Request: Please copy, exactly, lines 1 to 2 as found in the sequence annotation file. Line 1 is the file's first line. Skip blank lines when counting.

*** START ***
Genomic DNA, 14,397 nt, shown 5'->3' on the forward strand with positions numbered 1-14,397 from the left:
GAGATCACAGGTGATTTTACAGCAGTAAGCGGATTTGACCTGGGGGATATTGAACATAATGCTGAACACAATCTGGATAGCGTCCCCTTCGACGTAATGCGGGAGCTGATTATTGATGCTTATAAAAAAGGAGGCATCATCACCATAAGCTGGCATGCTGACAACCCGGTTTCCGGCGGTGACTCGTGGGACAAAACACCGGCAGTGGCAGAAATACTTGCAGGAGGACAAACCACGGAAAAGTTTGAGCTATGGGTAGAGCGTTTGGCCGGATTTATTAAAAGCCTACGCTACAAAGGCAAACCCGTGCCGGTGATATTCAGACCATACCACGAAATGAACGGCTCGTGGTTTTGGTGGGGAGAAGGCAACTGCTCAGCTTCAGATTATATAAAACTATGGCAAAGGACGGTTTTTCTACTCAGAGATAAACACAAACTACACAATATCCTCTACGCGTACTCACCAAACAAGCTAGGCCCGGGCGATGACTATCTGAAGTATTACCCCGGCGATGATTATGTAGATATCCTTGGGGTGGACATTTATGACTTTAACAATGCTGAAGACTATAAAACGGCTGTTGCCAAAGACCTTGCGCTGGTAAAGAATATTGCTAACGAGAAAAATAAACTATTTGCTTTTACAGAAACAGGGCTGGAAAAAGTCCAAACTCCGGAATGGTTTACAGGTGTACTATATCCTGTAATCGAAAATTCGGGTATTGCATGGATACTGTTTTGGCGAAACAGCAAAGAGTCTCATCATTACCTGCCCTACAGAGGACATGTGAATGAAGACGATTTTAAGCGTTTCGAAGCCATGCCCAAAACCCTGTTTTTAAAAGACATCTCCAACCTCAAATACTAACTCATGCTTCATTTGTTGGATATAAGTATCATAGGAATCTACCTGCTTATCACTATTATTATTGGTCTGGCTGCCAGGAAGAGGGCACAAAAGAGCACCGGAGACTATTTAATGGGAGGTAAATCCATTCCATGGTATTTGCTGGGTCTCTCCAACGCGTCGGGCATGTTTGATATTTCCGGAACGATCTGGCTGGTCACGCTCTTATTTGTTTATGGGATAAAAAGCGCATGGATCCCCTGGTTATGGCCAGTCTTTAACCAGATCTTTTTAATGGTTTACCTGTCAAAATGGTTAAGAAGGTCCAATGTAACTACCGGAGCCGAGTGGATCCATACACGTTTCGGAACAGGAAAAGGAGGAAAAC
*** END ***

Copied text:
Genomic DNA, 14,397 nt, shown 5'->3' on the forward strand with positions numbered 1-14,397 from the left:
GAGATCACAGGTGATTTTACAGCAGTAAGCGGATTTGACCTGGGGGATATTGAACATAATGCTGAACACAATCTGGATAGCGTCCCCTTCGACGTAATGCGGGAGCTGATTATTGATGCTTATAAAAAAGGAGGCATCATCACCATAAGCTGGCATGCTGACAACCCGGTTTCCGGCGGTGACTCGTGGGACAAAACACCGGCAGTGGCAGAAATACTTGCAGGAGGACAAACCACGGAAAAGTTTGAGCTATGGGTAGAGCGTTTGGCCGGATTTATTAAAAGCCTACGCTACAAAGGCAAACCCGTGCCGGTGATATTCAGACCATACCACGAAATGAACGGCTCGTGGTTTTGGTGGGGAGAAGGCAACTGCTCAGCTTCAGATTATATAAAACTATGGCAAAGGACGGTTTTTCTACTCAGAGATAAACACAAACTACACAATATCCTCTACGCGTACTCACCAAACAAGCTAGGCCCGGGCGATGACTATCTGAAGTATTACCCCGGCGATGATTATGTAGATATCCTTGGGGTGGACATTTATGACTTTAACAATGCTGAAGACTATAAAACGGCTGTTGCCAAAGACCTTGCGCTGGTAAAGAATATTGCTAACGAGAAAAATAAACTATTTGCTTTTACAGAAACAGGGCTGGAAAAAGTCCAAACTCCGGAATGGTTTACAGGTGTACTATATCCTGTAATCGAAAATTCGGGTATTGCATGGATACTGTTTTGGCGAAACAGCAAAGAGTCTCATCATTACCTGCCCTACAGAGGACATGTGAATGAAGACGATTTTAAGCGTTTCGAAGCCATGCCCAAAACCCTGTTTTTAAAAGACATCTCCAACCTCAAATACTAACTCATGCTTCATTTGTTGGATATAAGTATCATAGGAATCTACCTGCTTATCACTATTATTATTGGTCTGGCTGCCAGGAAGAGGGCACAAAAGAGCACCGGAGACTATTTAATGGGAGGTAAATCCATTCCATGGTATTTGCTGGGTCTCTCCAACGCGTCGGGCATGTTTGATATTTCCGGAACGATCTGGCTGGTCACGCTCTTATTTGTTTATGGGATAAAAAGCGCATGGATCCCCTGGTTATGGCCAGTCTTTAACCAGATCTTTTTAATGGTTTACCTGTCAAAATGGTTAAGAAGGTCCAATGTAACTACCGGAGCCGAGTGGATCCATACACGTTTCGGAACAGGAAAAGGAGGAAAAC